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The Russian army is barely supporting the current offensive in Ukraine and will not be capable of larger-scale offensive actions this year, according to representatives of American intelligence.
Speaking at a hearing before the US Senate Intelligence Committee, Director of National Intelligence Avril Gaines said that the Russian army is not ready for “major territorial gains” because, due to arms sanctions and other restrictions imposed by the West, its resources are only sufficient for “the current level offensive operations”.
“If Russia does not begin mandatory mobilization and find significant sources of munitions from third countries, it will be increasingly difficult for it to maintain even the current level of offensive operations in the coming months, and therefore it may completely switch to the holding and defense of the territories that they now are occupying,” said Gaines, presenting the report on behalf of the US intelligence community.
At the hearing, Gaines said that, realizing his limited resources, Russian President Vladimir Putin is “most likely counting on time working on his side” and prolonging the war “perhaps for years” will help him achieve his strategic goals in Ukraine.
According to Gaines, “Moscow has suffered losses that will take years to recover” and therefore will pose less of a conventional military threat to Europe, nor will it be able to operate as before in Eurasia and on the global stage. But this weakness may mean that Russia will use asymmetric methods and look for partners to do so.
“As a result, Russia will become even more reliant on asymmetric options such as nuclear, cyber, space capabilities and China,” Gaines told a Senate hearing.
As for nuclear threats, according to the intelligence community, which monitors threatening Russian rhetoric, at the current stage, Putin is trying to scare the West in such a way that it stops helping Ukraine.
“He is likely still convinced that Russia will eventually be able to defeat Ukraine militarily, and wants to prevent Western support from tipping the scales into conflict with NATO,” Gaines said.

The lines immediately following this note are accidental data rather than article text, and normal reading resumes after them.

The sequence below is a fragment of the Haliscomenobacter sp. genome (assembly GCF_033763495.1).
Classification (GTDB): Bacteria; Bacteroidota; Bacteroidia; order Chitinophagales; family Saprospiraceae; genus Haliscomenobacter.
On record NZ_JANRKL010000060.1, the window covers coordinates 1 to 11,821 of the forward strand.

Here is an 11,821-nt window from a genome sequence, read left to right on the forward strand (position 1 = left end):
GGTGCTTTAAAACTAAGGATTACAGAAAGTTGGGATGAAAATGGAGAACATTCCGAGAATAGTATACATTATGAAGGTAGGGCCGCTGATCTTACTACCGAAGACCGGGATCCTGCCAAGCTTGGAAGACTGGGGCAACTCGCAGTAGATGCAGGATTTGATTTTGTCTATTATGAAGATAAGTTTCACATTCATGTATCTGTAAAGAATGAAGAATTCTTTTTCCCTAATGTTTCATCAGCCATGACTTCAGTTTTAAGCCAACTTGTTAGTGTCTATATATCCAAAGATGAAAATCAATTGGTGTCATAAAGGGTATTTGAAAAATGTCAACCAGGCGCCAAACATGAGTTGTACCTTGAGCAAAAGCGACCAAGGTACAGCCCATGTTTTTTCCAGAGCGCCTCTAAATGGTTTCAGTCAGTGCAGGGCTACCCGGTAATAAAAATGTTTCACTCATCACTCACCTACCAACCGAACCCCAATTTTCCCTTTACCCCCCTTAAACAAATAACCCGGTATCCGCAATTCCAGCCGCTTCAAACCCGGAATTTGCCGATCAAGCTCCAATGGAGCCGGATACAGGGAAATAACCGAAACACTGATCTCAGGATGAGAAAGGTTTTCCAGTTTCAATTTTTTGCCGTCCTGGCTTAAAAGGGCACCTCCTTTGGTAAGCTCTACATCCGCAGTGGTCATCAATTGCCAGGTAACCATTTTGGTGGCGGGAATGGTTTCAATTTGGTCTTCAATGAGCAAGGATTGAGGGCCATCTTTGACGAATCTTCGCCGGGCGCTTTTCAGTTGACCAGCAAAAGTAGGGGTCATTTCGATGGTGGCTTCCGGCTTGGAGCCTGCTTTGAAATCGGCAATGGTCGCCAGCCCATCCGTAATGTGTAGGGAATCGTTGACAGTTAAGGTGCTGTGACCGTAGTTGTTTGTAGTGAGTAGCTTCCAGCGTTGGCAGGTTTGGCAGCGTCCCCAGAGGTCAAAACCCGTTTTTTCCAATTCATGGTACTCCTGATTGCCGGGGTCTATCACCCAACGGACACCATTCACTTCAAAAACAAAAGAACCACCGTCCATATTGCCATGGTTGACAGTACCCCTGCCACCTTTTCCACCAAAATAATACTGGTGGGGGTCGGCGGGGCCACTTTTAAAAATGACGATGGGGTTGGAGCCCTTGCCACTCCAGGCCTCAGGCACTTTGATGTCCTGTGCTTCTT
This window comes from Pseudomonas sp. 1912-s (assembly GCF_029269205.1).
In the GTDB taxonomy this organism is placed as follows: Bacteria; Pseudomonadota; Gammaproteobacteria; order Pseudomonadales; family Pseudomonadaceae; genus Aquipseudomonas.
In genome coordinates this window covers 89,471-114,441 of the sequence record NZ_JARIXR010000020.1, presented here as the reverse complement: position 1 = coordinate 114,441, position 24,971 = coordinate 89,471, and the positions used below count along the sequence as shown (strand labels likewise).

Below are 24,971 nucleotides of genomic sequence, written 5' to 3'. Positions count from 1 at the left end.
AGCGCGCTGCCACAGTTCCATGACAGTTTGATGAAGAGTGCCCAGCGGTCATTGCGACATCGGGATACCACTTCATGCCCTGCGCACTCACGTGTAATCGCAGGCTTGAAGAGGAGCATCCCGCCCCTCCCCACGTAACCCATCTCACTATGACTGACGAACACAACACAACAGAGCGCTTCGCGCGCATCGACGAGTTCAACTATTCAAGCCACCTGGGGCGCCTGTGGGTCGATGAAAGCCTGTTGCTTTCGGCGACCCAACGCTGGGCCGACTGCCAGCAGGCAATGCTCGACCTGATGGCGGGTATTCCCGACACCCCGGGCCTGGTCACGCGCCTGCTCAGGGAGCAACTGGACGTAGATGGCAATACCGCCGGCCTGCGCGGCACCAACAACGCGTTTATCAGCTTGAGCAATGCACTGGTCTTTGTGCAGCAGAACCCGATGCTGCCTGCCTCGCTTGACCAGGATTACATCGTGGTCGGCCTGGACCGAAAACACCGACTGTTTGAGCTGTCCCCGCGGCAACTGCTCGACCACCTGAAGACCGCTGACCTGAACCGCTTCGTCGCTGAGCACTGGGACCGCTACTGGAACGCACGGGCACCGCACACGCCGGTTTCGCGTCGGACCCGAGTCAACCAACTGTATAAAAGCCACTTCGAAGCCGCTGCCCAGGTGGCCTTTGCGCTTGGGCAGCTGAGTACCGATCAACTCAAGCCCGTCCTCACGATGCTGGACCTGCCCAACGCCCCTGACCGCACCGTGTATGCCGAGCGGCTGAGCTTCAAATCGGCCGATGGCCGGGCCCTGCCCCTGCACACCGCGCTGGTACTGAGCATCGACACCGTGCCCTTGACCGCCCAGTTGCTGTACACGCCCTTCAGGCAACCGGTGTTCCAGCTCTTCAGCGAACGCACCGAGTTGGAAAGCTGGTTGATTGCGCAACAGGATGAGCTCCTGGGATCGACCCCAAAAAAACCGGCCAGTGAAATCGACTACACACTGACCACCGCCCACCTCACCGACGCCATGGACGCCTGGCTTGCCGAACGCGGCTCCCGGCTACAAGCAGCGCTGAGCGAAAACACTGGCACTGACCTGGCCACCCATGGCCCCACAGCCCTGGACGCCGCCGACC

She also said the U.S. intelligence community is monitoring the actions of the Russian military in Ukraine and is “engaged in cooperation” with other parts of the U.S. government to document Russian crimes and hold Russia and Russian perpetrators accountable for their actions. Among the crimes of the Russian forces, she named the bombing of Ukrainian energy facilities and networks, as well as any other non-military facilities, the deportation of Ukrainian citizens to Russia, and the creation of filtration camps.
According to Gaines, Ukraine is also suffering heavy casualties in the fighting in the east of the country, affecting its ability to mount a successful counteroffensive later this spring.
According to representatives of American intelligence, the biggest global competitor of the USA and the biggest source of threats is China. Nuclear proliferation, terrorism, cyber attacks and the malign influence of Russia, North Korea, China and Iran were discussed at the hearings, among other threats.
The Senate Intelligence Committee hearings, held once a year, are an opportunity for senators to ask questions about the biggest threats to national security to all the heads of the US intelligence services, whose agencies do not hold regular press briefings about their activities.
In addition to Director of National Intelligence Avril Gaines, CIA Director William Burns, FBI Director Christopher Wray, National Security Agency Director General Paul Nakasone and the Director of Intelligence also testified during the Global Threats hearing on Wednesday, March 8. US Lieutenant General Scott Berrier.